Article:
In 1902 he wrote and self-published his autobiography “Shadow and Light”.
In 1907 he visited Victoria and was received as a distinguished former resident.
He died July 11, 1915, aged 92. A high school in Little Rock, Arkansas, was named in his honour.
May 6, 2018: A meeting room, in the sxʷeŋ’xʷəŋ taŋ’exw James Bay Library Branch has been named The Mifflin Wistar Gibbs Community Room. Gibbs was a resident of James Bay and their elected council representative for three years. The library is located diagonal to Irving Park where the Mifflin Gibbs Commemorative plaque, unveiled in February 2017, was installed in January 2019.
February 23, 2017 To mark Canada's 150th birthday, 150 noteworthy British Columbians named: Mifflin Gibbs - first black elected to public office in B.C.
February 19, 2017 Mifflin Wistar Gibbs was honored with a bronze plaque unveiled as part of B.C. Black History Month 2017 Heritage Day. The plaque has been installed (January 2019) at Irving Park located at the corner of Menzies and Michigan Street, the center of the James Bay Neighborhood that Gibbs represented as a Victoria councillor. The park is approximately across the street where the Gibbs family lived. The plaque commemorates Gibbs as a person of national historic significance. The unveiling ceremony was conducted by Liberal MP John Aldag, Dr. Yvonne Brown, EdD UBC who was the driving force behind the recognition and plaque, Richard Wishart of Historic Sites and Monuments Canada, and Lisa Helps, Mayor of Victoria. The construction, unveiling ceremony and installation of this plaque is funded by the Government of Canada through Parks Canada and the Heritage and Monuments Board of Canada. The plaque reads “After helping lead the exodus of 800 Black residents from San Francisco in 1858, Gibbs became the recognized leader of their community on Vancouver Island. He strove to make these newcomers a force in colonial politics and, as a member of Victoria City Council, he became the first Black person to hold elected office in British Columbia. This innovative entrepreneur, who invested in mining and trade, also encouraged the integration of Black settlers and advocated for their rights. Though he returned to the United States in 1870, Gibbs remains a revered historical figure in the province’s African-Canadian community. “ The Mifflin Wistar Gibbs Community Room, opened in May 2018, is located in the sxʷeŋxʷəŋ təŋəxʷ James Bay Branch library at 385 Menzies Street diagonal to Irving Park.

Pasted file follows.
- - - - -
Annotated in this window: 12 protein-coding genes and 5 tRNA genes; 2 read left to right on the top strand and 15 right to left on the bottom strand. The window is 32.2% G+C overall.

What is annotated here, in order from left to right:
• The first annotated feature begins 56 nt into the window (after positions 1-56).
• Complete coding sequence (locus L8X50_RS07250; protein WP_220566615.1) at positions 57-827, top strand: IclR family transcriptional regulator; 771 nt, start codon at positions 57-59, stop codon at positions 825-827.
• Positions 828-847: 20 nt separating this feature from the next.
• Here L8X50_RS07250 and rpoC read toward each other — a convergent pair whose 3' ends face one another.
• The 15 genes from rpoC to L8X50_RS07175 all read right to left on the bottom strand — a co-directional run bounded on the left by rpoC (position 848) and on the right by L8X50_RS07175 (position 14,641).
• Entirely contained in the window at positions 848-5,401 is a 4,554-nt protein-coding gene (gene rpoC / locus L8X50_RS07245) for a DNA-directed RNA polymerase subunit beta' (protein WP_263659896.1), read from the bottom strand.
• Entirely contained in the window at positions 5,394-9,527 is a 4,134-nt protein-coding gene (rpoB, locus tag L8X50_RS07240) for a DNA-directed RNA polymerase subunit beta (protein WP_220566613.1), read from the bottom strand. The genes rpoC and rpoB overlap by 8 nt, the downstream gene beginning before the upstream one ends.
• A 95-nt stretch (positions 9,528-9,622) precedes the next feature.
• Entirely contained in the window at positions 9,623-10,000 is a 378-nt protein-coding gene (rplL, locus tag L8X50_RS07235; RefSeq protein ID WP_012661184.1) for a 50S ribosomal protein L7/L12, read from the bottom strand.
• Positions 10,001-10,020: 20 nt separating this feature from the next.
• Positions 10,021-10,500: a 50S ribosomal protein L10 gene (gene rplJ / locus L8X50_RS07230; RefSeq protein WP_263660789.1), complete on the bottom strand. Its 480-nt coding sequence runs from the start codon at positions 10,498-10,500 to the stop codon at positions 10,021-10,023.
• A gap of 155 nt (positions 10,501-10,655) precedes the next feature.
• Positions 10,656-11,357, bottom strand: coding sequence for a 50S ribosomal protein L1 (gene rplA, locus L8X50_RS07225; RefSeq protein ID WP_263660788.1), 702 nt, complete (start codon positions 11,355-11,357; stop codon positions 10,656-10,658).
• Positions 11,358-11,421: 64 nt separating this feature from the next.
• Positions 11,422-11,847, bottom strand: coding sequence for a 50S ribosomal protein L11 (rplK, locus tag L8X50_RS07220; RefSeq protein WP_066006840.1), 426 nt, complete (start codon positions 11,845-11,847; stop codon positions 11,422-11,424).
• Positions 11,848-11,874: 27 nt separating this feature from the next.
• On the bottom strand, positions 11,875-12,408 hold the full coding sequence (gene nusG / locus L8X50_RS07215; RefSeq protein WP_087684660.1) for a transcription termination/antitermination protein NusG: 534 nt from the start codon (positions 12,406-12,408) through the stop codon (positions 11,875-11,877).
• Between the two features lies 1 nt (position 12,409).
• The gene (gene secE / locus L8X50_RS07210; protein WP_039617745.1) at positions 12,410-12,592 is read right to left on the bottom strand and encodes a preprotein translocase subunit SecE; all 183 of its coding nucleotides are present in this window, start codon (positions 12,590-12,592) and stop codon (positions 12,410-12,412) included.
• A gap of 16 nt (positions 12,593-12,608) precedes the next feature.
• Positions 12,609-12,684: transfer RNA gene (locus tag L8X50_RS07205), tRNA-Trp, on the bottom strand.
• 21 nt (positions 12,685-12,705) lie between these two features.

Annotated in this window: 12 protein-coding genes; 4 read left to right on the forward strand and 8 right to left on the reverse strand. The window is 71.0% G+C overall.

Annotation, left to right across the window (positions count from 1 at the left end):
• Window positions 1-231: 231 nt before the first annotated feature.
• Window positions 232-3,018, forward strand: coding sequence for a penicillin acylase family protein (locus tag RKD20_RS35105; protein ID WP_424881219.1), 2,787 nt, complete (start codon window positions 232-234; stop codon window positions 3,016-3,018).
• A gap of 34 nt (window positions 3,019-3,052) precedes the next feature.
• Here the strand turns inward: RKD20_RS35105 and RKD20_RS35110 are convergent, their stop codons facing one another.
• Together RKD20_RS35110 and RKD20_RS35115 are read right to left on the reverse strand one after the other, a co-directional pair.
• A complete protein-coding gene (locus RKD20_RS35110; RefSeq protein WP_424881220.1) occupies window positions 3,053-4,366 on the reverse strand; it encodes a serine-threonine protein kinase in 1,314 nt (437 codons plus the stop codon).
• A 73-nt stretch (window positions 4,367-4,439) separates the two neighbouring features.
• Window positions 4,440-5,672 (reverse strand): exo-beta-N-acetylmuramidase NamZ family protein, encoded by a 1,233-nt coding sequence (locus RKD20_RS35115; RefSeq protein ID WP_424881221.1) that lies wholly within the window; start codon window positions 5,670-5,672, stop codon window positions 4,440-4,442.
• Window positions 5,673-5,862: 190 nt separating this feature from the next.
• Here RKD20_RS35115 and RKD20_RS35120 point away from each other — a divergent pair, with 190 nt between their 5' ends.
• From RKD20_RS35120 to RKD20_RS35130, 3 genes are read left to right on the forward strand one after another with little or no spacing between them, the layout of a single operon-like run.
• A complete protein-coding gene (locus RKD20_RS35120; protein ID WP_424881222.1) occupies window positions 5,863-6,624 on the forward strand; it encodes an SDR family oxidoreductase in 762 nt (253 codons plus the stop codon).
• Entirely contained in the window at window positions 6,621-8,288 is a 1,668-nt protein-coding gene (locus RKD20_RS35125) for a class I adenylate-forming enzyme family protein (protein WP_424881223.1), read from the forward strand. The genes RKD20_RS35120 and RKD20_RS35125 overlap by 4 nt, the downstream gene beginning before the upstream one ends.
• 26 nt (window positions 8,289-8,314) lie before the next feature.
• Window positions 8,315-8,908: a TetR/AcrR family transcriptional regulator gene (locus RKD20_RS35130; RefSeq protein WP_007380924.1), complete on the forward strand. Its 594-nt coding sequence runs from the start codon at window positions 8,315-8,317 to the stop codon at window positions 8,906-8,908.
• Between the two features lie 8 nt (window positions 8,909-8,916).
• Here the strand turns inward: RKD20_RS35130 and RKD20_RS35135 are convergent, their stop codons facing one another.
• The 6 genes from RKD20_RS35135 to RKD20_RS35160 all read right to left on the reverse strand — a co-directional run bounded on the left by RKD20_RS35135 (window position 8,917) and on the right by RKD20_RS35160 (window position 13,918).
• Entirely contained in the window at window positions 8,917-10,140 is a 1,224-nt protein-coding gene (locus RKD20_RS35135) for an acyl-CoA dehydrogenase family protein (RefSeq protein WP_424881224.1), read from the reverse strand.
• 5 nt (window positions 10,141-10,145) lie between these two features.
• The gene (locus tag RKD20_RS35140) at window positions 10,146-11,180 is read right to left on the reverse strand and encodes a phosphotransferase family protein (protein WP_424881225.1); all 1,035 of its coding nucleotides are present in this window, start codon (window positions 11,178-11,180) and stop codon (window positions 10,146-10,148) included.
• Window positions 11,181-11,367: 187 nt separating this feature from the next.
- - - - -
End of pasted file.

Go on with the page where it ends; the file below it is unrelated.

August 4, 2009 Government of Canada recognizes the historical significance of Mifflin Wistar Gibbs. "Our government is proud to honor a man who worked tirelessly for the local Black Community as a politician, businessman, and defender of human rights". said Minister Prentice. "With today's commemoration, we take another step in bringing the national historic significance of Mifflin Wistar Gibbs to all Canadians".
First Black B.C. politician
Birth: April 17, 1823, Philadelphia, Pennsylvania
Death: July 11, 1915, Little Rock, Arkansas
1902: Published auto biography "Shadow and Light"
Spouse: Maria Anne Alexander